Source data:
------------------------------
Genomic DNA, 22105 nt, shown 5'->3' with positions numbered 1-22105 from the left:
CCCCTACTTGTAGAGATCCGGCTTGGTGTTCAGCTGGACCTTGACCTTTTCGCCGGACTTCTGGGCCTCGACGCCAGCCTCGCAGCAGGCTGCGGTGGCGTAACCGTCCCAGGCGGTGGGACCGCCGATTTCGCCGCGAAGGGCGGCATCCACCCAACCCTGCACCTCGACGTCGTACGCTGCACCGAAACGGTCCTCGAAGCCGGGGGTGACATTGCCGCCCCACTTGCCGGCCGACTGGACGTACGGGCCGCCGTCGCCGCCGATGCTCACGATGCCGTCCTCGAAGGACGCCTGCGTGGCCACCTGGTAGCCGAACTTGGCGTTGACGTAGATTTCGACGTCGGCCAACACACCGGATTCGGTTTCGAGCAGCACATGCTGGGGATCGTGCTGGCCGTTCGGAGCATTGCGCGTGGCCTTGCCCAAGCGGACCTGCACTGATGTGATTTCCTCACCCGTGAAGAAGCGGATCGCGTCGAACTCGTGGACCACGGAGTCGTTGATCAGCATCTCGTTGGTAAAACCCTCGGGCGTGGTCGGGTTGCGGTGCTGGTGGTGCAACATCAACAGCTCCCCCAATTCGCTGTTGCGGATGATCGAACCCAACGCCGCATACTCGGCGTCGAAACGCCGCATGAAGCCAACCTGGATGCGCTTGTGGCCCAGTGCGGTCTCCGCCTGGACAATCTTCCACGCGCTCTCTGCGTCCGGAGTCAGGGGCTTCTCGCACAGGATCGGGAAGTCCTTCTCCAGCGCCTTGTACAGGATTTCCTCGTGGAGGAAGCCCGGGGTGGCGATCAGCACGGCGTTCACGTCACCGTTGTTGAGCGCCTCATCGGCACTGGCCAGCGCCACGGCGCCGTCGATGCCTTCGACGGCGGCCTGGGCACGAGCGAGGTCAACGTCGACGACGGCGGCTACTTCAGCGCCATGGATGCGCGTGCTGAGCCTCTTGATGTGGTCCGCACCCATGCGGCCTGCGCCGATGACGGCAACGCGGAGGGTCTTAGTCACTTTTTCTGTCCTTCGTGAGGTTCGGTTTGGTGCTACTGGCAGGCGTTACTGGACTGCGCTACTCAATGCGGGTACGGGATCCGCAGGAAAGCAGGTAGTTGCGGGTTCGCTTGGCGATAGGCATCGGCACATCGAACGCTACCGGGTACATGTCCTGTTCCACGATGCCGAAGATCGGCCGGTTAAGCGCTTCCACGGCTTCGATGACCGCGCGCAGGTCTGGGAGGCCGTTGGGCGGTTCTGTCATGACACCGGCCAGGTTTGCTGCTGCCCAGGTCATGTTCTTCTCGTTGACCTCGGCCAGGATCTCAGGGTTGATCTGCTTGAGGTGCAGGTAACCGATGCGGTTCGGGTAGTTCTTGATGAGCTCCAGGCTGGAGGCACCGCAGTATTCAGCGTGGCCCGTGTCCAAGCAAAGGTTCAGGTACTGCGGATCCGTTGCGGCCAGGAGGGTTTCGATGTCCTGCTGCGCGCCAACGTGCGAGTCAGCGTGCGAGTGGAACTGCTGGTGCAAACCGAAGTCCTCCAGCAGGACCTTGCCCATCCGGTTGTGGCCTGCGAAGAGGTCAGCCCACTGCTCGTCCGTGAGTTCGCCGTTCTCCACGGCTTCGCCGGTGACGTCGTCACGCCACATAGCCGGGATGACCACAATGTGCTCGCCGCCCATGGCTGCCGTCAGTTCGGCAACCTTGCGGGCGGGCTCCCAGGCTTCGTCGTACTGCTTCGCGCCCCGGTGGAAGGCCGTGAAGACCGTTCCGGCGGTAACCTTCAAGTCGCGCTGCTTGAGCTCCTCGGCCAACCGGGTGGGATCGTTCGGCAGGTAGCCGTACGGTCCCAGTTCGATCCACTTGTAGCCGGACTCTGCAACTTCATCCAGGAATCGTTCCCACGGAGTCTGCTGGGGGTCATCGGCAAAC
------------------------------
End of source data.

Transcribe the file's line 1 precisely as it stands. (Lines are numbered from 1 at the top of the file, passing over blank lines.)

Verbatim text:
Genomic DNA, 22105 nt, shown 5'->3' with positions numbered 1-22105 from the left: